The analysis revealed numerous opportunities for improvement related to the meeting structure, communications, participant interactions, and other areas. Recommendations from the study were “workshopped” in spring 2022 by the taskforce. In a series of meetings, this group further refined the recommendations and developed a plan of action to re-brand and re-package the initiative, while holding intact aspects of the meetings that the stakeholders valued.

Practical implications or value
The immediate practical implications of this project are that the Development Office was able to use the results of this study to refine and improve one of their core initiatives. Beyond this, the project had value in that it was a participatory and collaborative exercise that engaged donors (stakeholders) throughout the process, such that they were willing to share their time and expertise in working with the recommendations. This may lead to stronger connections between the Libraries and its donor base.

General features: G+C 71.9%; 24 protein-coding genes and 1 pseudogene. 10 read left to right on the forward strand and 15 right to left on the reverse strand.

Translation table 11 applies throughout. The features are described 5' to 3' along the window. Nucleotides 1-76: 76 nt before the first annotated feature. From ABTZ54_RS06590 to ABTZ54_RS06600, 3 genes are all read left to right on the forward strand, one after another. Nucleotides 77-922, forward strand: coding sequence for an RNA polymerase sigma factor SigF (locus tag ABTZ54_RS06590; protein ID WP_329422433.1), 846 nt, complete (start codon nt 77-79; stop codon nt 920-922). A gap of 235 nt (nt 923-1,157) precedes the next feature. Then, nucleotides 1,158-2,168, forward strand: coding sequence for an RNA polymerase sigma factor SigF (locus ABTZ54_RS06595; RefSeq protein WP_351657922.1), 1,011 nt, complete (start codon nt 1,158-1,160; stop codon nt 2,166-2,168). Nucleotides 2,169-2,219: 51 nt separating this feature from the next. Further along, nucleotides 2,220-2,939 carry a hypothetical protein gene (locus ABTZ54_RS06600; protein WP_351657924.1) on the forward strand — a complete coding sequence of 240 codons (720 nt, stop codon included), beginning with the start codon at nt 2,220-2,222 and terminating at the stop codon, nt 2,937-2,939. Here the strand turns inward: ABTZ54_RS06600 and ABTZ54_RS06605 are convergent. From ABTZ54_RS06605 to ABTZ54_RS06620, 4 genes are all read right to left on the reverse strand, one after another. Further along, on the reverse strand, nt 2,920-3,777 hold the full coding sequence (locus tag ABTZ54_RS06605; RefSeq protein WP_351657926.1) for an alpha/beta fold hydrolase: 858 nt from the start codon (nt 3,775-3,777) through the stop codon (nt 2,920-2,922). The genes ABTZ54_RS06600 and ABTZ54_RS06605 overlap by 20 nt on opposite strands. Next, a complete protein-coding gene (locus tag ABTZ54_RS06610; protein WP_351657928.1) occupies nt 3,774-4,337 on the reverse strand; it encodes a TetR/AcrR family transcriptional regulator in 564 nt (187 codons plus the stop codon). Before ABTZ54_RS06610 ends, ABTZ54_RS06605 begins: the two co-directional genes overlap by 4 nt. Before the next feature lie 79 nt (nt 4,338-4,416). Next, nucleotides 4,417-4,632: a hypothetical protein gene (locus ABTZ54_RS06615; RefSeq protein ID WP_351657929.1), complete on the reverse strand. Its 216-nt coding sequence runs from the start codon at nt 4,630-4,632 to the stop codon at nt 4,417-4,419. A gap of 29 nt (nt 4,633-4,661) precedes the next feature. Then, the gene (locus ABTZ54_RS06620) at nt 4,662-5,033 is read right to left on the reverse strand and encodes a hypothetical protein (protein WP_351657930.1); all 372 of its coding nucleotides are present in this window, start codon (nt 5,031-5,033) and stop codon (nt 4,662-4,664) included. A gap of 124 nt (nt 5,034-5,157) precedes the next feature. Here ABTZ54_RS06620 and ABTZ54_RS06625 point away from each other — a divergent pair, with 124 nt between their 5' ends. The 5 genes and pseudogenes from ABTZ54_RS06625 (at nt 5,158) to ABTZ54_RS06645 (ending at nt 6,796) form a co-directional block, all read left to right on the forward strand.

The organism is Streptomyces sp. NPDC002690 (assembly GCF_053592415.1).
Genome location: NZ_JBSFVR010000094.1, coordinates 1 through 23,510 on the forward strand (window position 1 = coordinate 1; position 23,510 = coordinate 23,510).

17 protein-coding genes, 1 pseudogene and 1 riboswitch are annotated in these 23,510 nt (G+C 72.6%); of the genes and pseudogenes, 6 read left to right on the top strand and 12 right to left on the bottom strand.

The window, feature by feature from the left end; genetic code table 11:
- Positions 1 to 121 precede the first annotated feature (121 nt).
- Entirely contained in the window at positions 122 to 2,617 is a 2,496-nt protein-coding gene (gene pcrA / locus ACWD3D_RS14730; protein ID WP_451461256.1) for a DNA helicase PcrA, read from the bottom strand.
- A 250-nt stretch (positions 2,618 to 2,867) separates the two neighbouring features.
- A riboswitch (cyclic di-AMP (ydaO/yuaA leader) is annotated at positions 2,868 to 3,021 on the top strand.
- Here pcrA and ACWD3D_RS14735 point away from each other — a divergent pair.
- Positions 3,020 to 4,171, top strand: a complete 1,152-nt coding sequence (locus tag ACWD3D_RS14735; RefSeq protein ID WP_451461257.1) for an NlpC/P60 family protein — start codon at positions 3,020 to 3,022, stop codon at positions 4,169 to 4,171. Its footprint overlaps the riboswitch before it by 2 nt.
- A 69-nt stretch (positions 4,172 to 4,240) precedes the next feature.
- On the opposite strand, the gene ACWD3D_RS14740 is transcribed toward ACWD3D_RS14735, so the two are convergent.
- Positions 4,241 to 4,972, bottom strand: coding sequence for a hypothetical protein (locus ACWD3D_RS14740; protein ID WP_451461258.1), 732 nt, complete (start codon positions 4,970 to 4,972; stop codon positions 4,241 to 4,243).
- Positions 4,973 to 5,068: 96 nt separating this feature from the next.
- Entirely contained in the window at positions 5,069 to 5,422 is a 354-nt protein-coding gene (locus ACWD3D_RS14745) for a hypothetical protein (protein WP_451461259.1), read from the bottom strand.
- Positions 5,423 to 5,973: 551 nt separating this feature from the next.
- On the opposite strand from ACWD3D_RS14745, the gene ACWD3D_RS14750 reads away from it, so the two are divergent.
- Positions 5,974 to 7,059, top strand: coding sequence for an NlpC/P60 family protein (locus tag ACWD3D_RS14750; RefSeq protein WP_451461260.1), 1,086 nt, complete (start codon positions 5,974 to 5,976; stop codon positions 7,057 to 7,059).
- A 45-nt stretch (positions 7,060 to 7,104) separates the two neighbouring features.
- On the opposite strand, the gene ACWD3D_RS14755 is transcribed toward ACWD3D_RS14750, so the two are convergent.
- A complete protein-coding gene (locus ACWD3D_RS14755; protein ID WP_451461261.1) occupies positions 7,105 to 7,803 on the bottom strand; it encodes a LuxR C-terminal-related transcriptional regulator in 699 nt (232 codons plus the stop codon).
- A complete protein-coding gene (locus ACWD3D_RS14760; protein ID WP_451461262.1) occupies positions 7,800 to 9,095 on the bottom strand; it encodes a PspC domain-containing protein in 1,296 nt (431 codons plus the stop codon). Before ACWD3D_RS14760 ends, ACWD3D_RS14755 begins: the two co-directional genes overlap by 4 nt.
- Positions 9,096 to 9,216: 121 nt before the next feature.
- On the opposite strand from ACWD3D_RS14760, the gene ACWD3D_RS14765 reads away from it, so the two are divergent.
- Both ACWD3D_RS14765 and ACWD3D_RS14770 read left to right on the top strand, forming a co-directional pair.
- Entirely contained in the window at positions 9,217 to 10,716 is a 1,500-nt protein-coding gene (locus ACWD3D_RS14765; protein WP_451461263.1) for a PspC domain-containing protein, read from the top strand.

As public funding for higher education (and by extension, academic libraries) shrinks, fundraising plays an increasingly prominent role. Collaborations between a library’s assessment unit and its development office could potentially strengthen an organization’s donor-facing programs and fundraising initiatives.

Responding to Faculty Concerns: An Approach to Salary Equity Analysis and Course Correction

Leigh Tinik and Steve Borrelli (Penn State University Libraries)
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Purpose and goals
In response to perceived salary inequities expressed at a Library Faculty Organization meeting, the Dean of Libraries charged a taskforce comprised of personnel from Human Resources, Finance, Library Assessment, and Senior Administration to investigate. This paper describes a methodology for identifying and addressing salary inequities, including the development of a process to analyze salaries for market equity and compression and a commitment to corrective action and periodic review to minimize the potential for salary inequities.